Thursday, October 6, 2022

As COVID-19 emergency coverage ends, millions of children could lose their health insurance

Some 40 million children currently enrolled in Medicaid or CHIP (Children’s Health Insurance Program) nationwide are at risk of losing their health insurance once the COVID-19 Public Health Emergency (PHE) expires. Declared in early 2020, the PHE provides a federal guarantee of continuous Medicaid coverage during the pandemic.

Initially set to expire on July 15, the Biden administration last week extended the declaration to October 15.

a provision included in the Families First Coronavirus Relief Act approved in March 2020.

Now states are once again required to check eligibility for everyone enrolled in Medicaid, including kids.

According to the California Department of Health Care Services (DHCS) of the 5.7 million children covered by Medi-Cal in the state, between 800,000 to 1.2 million kids will lose their coverage.

“This will disproportionately impact children of color, who are more likely to rely on Medicaid for coverage”, said Mayra Alvarez, president of The Children’s Partnership during a briefing hosted by Ethnic Media Services on May 20.

“75% of the more than five million kids covered are kids of color who will miss out on critical preventive and primary care services that are especially important for our youngest children.”

During the PHE, families could stay enrolled in health care coverage through Medicaid without additional administrative renewals or having to prove their eligibility. There were flexibilities with COVID testing and treatments, vaccinations, telehealth access and other public programs.

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“Children still need to catch up on their well child visits that were not only missed during this pandemic, but that are particularly important during the first few years of a child’s life when 90% of her brain development occurs”, said Alvarez.

For Georgina Maldonado, Executive Director of the Community Health Initiative of Orange County these changes are part of the systemic barriers “we have been fighting historically as a community.”

“If this is working, why bring back the barrier that has prevented us historically, from obtaining healthcare coverage?”, Maldonado said. “What we’re facing is that most parents have never navigated the manage health care system in our county and our state, they have never had benefits in the past. Enrollment and disenrollment is vital.”

Governor of California Gavin Newsom has launched a multibillion dollar initiative to prioritize child and youth mental health, including early care and learning investments. Thanks to grassroots organizations like Maldonado’s, undocumented children are now eligible for full MediCal scope. In spite of all these efforts, less than half of uninsured children who are eligible for Medicaid, are enrolled in the program.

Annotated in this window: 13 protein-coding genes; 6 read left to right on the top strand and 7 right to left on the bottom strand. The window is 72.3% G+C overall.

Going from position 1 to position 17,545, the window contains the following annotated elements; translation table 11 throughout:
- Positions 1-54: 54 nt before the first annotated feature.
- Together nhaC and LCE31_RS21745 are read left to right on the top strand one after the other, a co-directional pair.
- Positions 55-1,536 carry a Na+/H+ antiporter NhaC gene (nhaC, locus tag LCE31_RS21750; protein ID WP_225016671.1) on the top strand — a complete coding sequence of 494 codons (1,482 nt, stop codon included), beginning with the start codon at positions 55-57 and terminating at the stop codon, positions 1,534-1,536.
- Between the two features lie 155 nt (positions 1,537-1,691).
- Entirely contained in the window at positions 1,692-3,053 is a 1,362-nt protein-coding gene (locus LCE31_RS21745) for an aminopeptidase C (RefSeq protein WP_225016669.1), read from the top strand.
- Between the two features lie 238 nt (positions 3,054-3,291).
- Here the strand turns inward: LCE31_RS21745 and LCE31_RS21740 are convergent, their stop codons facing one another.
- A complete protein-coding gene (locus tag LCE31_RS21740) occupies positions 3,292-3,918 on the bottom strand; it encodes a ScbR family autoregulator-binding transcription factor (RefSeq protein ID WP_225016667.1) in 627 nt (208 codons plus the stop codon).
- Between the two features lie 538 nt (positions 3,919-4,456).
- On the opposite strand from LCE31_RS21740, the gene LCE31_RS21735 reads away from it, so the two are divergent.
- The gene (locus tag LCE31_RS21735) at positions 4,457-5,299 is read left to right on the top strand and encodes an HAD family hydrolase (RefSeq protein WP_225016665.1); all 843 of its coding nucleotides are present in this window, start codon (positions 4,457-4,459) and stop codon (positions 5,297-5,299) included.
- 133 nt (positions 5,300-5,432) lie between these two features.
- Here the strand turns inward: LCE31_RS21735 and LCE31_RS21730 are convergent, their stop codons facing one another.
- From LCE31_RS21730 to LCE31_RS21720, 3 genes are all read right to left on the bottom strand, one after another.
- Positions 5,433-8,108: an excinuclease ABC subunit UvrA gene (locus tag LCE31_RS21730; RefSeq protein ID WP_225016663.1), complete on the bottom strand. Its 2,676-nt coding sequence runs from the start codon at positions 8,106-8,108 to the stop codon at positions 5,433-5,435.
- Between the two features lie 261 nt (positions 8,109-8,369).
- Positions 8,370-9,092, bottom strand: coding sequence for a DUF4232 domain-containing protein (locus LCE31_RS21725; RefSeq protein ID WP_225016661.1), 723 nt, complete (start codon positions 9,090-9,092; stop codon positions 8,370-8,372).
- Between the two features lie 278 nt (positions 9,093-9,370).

That is why the Children’s Partnership has been working with Assemblymember Blanca Rubio (D) on AB 2402, a piece of legislation guaranteeing multi-year continuous Medi-Cal coverage for 0 to 5 year olds. The Senate has included this bill in their budget priorities that are currently under negotiations with the Assembly.

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“The opposition to the bill comes from people who believe poverty is a personal responsibility, and that there should be steps for people to prove their eligibility for these programs,” added Alvarez. “Some people are concerned with the cost of programs more broadly.”

On a federal level, the expiration of the PHE will cause that 80 million people, including 37 million children, will have their health insurance checked, said Joan Alker, healthcare research professor and Executive Director at the Georgetown University Center for Children and Families.

“Families could lose coverage as they’re not going to be eligible if their income has gone up a little bit. Adults may be eligible for subsidized marketplace coverage and children may be eligible for CHIP,” explained Alker. “In some states like California, Medicaid and CHIP are all in one program now. But in Texas, Georgia and Florida, they’re not.”

States have 12 months to check everybody’s eligibility once the PHE is expired. Alker is hopeful that with the prediction of a fall and winter COVID’s surge, Xavier Becerra, Secretary of the Department of Health and Human Services, will give at least another 90 days extension (beyond July 15th) to the PHE.

“It’s not that easy to enroll in Marketplace coverage, particularly for families with limited English proficiency. I worry greatly that these are the kinds of families that we’re going to lose during this process. We’re going to need a lot of community support to educate folks and help them through this transition,” said Alker.

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Health care advocates are encouraging families to take a simple step: update their contact information.

“It is critical because the counties who are beneficiaries (of the Medicaid program) usually contact families every year through this renewal redetermination process”, explained Yingjia Huang, assistant deputy director at the DHCS. In April, the department rolled out an initiative called ‘DHCS coverage ambassadors’ to encourage community based organizations and advocates to spread the word through social media messages, flyer and calls in 90 languages other than English, so families update their addresses and phone numbers.

Huang urged families to reach out to their counties through phone or pages like https://www.mybenefitscalwin.org or https://www.coveredca.com

This story was published in Ethnic Media Services website.

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